by Frances Tate
Richard tapped on the windowpane and waited.
It was earlier than his visit the previous evening when he’d made the acquaintance of the second most interesting creature in his long life and left her unconscious on her bedchamber floor.
He rolled his apology between his fingers and thumb. The single rose he’d scoured the private gardens of London for, thorns carefully snapped from their guard posts, pirouetted across his scrubbed skin.
This evening he had fed without drama and now presented himself, immaculate, for her approval.
He looked up to find Mercy appraising him. Eye to eye, or as close as her lesser height permitted across the level floor of the bedroom and balcony.
“May I enter, My Lady?” He offered the rose. One deep red flower in full bloom, the heady fragrance beating against his reason. One bud in waiting. “Your reputation will be assassinated if I am seen on your balcony, bearing flowers, no less.”
“And because of that notoriety, my reputation may well out-live me.” She made no move. Showed no decision.
He held his ground and his pose, awaiting her verdict. Unsure what he would do if it ruled against him.
“Very well,” she acquiesced, turning lightly on bare feet and displaying dark tresses that hung like crooked bunting in the general vicinity of her shoulders. Silver blades glinted in her hand.
“What have you done!” Swatting the muslin to one side, he bent beneath the raised window, and cleared the windowsill. Overtaking her in a burst of the vampire’s speed, he cut off her retreat; his animation disturbing her defiled hair further. As it settled, and she stilled, her progress blocked, he circled her. “Is this because of me?” His fingers closed around uneven lengths several feet shorter than his last sighting of her. The caress of her silken hair entwining around his naked body reduced to an unfulfillable fancy.
“Would no disappoint you?” She pulled away. Laid down the scissors and busied herself with a slender-necked vase and the water jug from the washstand.
“Yes,” he admitted, craving the relevance that such a confession bestowed.
“What do you want of me?” She filled the vase without hesitation or spillage. “One moment your behaviour supports my theory of dream companion… and then you become a nightmare, taking casual delight in terrifying me.”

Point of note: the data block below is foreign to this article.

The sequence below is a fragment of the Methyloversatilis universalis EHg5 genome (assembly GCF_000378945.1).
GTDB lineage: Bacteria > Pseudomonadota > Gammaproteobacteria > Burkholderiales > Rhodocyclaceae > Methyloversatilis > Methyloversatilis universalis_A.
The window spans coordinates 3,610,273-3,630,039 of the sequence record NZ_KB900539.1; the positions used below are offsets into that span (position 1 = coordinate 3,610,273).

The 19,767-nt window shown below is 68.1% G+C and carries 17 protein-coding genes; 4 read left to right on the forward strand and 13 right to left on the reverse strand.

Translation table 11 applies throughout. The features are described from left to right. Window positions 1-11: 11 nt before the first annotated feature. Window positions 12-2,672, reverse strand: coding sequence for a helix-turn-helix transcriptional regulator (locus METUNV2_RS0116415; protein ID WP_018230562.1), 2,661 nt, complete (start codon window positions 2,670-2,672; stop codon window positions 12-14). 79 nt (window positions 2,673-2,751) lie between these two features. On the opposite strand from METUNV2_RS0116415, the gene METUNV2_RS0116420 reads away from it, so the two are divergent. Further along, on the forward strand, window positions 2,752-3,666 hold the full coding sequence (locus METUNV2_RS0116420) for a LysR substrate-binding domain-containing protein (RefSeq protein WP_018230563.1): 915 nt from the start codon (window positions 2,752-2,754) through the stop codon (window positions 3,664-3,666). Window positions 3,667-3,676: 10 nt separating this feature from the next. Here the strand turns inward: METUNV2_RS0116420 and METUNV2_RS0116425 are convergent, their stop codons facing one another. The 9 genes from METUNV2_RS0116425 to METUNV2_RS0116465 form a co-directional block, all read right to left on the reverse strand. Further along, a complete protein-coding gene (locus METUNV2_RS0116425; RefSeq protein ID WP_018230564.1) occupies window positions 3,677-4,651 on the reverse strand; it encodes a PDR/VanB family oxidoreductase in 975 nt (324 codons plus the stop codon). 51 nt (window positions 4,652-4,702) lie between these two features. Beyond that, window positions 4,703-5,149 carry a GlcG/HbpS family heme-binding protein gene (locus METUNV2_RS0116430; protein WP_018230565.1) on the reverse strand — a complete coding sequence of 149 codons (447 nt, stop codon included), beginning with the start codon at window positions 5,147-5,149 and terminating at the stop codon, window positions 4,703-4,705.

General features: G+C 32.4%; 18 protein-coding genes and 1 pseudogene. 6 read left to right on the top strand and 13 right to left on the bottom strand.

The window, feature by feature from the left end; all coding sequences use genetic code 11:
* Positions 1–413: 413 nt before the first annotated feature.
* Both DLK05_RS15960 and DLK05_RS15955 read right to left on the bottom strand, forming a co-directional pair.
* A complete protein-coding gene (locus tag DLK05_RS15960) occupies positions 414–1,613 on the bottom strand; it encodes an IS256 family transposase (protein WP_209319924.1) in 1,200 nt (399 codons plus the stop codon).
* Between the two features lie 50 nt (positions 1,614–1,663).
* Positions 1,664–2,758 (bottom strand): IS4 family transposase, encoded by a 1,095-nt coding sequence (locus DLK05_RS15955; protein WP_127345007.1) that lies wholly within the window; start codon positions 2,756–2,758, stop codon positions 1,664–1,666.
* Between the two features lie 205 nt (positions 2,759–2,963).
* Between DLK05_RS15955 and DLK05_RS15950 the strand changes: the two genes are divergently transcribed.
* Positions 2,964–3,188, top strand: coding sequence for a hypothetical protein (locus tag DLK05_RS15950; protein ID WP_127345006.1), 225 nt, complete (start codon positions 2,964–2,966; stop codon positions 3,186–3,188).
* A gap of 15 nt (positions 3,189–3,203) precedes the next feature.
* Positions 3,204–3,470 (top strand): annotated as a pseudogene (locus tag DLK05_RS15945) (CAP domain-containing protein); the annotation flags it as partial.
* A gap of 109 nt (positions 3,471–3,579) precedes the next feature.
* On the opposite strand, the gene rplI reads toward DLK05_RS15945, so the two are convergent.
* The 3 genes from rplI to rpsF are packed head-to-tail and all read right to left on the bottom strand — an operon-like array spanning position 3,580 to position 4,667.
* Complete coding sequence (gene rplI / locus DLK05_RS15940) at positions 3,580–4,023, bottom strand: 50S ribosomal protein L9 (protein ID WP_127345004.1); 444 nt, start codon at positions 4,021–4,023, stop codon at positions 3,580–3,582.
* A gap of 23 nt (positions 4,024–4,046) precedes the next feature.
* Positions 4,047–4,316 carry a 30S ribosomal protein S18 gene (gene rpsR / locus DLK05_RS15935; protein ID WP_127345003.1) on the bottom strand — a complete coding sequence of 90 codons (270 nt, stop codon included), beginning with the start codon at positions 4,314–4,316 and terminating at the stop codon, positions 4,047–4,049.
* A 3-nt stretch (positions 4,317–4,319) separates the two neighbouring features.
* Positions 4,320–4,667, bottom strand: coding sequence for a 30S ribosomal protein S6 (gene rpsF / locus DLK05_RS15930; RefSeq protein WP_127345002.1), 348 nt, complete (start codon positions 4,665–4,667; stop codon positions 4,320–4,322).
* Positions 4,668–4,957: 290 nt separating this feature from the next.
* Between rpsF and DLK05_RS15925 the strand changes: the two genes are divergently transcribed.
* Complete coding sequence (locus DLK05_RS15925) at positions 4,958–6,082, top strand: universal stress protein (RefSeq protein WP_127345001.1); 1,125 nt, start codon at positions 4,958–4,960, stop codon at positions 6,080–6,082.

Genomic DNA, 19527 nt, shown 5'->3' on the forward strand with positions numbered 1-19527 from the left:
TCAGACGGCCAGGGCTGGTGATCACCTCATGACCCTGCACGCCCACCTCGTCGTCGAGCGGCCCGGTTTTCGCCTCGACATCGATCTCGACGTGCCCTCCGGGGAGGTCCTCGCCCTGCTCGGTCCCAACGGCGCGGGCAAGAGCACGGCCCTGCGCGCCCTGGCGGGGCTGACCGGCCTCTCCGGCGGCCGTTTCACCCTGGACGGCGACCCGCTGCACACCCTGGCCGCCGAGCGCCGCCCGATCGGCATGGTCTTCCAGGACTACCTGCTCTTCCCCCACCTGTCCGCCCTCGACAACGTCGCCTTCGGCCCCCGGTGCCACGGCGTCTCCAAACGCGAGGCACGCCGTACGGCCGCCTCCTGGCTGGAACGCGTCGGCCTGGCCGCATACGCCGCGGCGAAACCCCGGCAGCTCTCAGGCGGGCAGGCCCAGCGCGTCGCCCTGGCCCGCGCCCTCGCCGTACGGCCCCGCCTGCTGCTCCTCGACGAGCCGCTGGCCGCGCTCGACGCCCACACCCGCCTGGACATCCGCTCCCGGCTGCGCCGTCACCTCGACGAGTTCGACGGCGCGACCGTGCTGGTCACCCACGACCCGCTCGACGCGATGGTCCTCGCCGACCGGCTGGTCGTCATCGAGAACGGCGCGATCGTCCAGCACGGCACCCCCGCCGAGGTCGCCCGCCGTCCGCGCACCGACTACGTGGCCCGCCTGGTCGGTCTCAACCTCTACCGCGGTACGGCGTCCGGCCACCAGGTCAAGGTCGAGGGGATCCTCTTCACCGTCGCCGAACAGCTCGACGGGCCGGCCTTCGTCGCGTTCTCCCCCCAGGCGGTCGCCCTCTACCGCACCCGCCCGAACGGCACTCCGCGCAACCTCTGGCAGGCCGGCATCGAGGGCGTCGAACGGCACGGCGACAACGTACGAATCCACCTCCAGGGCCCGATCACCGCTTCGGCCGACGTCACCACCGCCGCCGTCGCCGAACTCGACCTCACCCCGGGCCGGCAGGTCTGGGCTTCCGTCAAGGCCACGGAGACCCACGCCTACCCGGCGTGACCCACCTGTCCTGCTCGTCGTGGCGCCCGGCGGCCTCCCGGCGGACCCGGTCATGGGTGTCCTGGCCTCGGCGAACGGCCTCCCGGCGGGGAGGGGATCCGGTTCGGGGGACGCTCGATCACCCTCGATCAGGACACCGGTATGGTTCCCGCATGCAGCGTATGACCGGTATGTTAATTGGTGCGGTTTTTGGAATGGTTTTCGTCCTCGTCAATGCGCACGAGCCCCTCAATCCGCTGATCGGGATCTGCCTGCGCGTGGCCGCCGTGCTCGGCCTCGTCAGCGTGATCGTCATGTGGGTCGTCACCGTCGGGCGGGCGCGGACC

“You find me terrifying?” He couldn’t help the mocking smile as her angry but fearless eyes glared into his.
“Found terrifying. Briefly. You abandoned a lady in a dead faint. Sprawled like a rug across the floorboards. But am I prostrate now?”
She had him there. On both counts.
Silent and repentant, he surrendered the rose to her reaching hand, his head bowed.
“So?” Expectant and demanding, Mercy let the rose stem fall through her fingers into the vase.
“My abject apologies-”
“I am not courting your sympathy.” Exasperation notched her volume upwards. She pulled in a breath and held it. “I require answers.”
“I am neither dream nor waking world,” he hedged, avoiding ‘nightmare’ at all costs.
“Which sounds like something tilting for my sanity would say.” She held his gaze.
There was too much weight. Too much emotion in her observation to ignore.
“I am real,” he assured her. “Just very much like yourself; rare and unusual.”
“’Rare’ is a heartbeat from extinct.”
“’Rare’ is wondrous and misunderstood.” He smiled. She didn’t return it. “What do you want most in this life?”
“I want to be free.”
“Free to do what?”
“Pursue whatever impulse presents itself.”
“Why did you cut your hair?”
“Because it is mine. Locked in here, there is little-”
“Locked?” The doorknob rotated aimlessly beneath his touch. He walked back across the room at human speed.
“I may have misrepresented the perceived status of my sanity. My mother tells me I am not imprisoned; I am protected. But I do not believe my cage understands the difference.”
Her confession hurt him. Its honesty railed against his memory of her from last night. The girl who’d faced a vampire with such natural ease.
“It seems that not all doctors agree. My imagination, my dreams have become a battleground for their theories, their fledgling disciplines, and their reputations. And now, with your appearance, a battleground for me too, it seems.”
“Allow me to show you something, please.” He sat down on the windowsill and patted the space next to him. “It’s probably better if you sit.”
“Than fall?” She approached him wearing a wry expression. “Again.”
“Why fall when you can jump?”
She stopped abruptly; her gaze drawn through the window glass behind him and the cobbled square below.
“Figuratively speaking.” He offered his hand. “In terms of physics, we shall not leave this spot.”
“And in other terms?” Her brow ruffled.
“Let me in.”
Her heartbeat altered pace. Fabric, muscles and skeleton tensed.
“Into your dreams, My Lady. Upon my honour I swear I will push no advantage.”
“This is a dre-”
“No. This, despite our presence, is the real world. Just a very small and dowdy part of it. Let me in, please. You demonstrated considerable defences last night. Conflict between us would be damaging; I have no wish to harm you. Allow me to show you the power of dreams.”
“I do not know how to keep you out or let you in.” Her heart thumping in agitation, she alighted on the windowsill, misgiving and curiosity warring across her features.
“Invite me.” Richard offered his hand. Mercy took it.
And instantly, everything changed.
What is this dream world that they retreat to and how is it different from the real world? Be sure to join us again for Chapter 4, coming September 9th, 2022.